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Van Sickle: Johnny Miller said in the mid-'90s that all you really need for the U.S. Open are Pebble Beach, Oakmont and Shinnecock Hills. He might update that now with Torrey Pines or Bethpage, but his point is, Pebble Beach may be our finest Open venue.
Bamberger: Miller's comment is genius. You have California, New York and the all-important Pittsburgh market.
Van Sickle: Are you jagging Pittsburgh, Mr. Philadelphia?
Hack: I like rotating those three courses, as long as you throw in Bethpage every so often. An Open will be coming back to Shinnecock in the near future, by the way. I hear Shinnecock and the USGA are talking. The bruises from 2004 have healed.
Anonymous Pro: The aura and history and views at Pebble make it great, but it has only nine good holes. The holes on the water make Pebble great. I hear people say that if they had one round of golf to play, they'd play Pebble Beach. It's fantastic, sure, but it may not even be in my top 10.
Shipnuck: I have to disagree. Some holes get dismissed and overlooked because they're not on the ocean, but they're really cool holes. They've reshaped number 1 and added a bunker on the left side, so it's a hard second shot now. The 2nd is usually an easy par-5, but it becomes a long, exacting par-4 for the Open. The 12th is the hardest par-3 on the course. There's a new tee on 13, way back there, and it has probably the most challenging green on the course.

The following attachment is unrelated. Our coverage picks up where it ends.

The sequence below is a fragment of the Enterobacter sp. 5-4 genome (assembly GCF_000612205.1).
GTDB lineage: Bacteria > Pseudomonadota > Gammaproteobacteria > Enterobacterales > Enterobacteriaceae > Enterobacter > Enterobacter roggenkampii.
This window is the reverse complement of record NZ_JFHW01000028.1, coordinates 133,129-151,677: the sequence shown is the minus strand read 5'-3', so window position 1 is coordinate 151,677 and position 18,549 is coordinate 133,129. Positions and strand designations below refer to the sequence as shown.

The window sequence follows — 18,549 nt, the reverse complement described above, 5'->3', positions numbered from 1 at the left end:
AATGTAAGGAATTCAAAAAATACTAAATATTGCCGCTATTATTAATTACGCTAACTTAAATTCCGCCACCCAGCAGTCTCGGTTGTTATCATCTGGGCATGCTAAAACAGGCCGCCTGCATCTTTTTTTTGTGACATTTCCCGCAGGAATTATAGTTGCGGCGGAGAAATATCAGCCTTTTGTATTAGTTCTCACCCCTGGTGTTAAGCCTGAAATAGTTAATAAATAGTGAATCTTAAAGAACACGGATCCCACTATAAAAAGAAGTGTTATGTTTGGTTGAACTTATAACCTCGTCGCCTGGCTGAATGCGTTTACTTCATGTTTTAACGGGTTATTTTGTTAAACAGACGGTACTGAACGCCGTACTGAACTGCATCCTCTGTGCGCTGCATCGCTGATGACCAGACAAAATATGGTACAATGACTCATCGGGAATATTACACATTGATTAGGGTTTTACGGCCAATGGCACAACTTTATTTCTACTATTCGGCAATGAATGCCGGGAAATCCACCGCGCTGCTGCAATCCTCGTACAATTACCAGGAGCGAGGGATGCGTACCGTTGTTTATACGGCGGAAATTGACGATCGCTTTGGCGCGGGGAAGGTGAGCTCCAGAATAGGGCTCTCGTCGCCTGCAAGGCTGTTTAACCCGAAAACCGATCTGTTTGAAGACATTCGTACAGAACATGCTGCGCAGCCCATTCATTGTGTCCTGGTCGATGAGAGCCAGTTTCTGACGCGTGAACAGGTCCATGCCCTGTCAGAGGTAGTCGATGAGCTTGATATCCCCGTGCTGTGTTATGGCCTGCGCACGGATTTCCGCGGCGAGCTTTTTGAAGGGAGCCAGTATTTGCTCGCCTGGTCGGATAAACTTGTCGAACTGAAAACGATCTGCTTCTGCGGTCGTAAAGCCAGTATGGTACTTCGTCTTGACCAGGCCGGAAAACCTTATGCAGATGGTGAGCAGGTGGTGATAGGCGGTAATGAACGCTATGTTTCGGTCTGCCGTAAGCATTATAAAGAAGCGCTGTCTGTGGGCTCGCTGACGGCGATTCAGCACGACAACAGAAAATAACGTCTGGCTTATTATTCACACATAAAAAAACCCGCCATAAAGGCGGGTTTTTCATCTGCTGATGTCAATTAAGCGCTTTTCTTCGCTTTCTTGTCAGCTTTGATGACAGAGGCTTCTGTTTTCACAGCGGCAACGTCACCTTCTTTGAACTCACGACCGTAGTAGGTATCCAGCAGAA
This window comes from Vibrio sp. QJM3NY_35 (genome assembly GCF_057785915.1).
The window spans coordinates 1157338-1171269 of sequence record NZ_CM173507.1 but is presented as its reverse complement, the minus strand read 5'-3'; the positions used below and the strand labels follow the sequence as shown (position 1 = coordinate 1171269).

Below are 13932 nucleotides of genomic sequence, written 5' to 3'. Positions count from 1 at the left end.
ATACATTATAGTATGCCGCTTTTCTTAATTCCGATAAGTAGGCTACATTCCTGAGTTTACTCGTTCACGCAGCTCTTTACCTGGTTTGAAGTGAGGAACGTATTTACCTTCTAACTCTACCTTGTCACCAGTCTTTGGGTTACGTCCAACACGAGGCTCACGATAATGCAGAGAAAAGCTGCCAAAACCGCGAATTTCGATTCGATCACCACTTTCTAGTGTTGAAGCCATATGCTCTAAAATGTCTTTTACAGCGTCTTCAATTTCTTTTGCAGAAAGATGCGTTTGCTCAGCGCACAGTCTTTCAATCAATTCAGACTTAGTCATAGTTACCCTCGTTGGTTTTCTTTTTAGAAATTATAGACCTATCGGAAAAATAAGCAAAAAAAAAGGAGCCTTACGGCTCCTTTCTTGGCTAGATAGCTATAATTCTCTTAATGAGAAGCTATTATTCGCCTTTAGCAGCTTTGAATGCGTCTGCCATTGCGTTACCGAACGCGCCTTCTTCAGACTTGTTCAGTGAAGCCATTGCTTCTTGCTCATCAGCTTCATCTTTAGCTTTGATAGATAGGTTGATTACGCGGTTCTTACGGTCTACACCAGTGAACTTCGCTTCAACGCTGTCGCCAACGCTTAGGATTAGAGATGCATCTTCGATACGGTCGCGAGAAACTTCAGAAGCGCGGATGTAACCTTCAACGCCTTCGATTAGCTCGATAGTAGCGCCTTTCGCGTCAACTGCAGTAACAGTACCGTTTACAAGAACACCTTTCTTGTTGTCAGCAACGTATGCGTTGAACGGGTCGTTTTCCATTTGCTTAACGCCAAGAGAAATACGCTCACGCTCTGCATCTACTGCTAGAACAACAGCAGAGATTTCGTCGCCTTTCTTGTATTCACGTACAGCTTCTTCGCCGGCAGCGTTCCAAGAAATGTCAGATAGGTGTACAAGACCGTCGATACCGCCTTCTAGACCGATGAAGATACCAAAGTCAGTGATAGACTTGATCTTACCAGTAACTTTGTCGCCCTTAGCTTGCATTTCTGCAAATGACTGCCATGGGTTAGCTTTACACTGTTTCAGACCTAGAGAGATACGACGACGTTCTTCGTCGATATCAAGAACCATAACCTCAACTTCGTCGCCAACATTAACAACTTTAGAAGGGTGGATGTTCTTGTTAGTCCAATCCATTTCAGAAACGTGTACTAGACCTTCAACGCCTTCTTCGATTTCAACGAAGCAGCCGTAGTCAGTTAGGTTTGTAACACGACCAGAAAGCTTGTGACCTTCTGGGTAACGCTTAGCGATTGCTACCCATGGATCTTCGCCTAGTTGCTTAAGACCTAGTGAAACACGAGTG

Garrity: There are only three American courses that any golf fan can identify at a glance: Augusta National, TPC Sawgrass and Pebble Beach. And Pebble is the only one that hosts Opens. So, yeah, it has to be my favorite.
Van Sickle: Is it a truly great course, or just a pretty good one with amazing scenery? I think Pebble may be the best Open site, yet I agree with the Pro—when I look at the individual holes, I see a lot of mediocre ones. Somehow, the sum is far greater than the parts at Pebble.
Bamberger: The sum is greater. A lot of modern architects don't get that. At the end of the day, these courses can't be viewed scientifically. Forget the ratings. Nobody who plays Pebble Beach doesn't love it. You love it because you're on the Pacific, Jack Lemmon never made a cut there, Watson chipped in there, Jack hit that one-iron at 17 and Gil Morgan couldn't close the deal there. Everything about it is why we love it.
The Hole Truth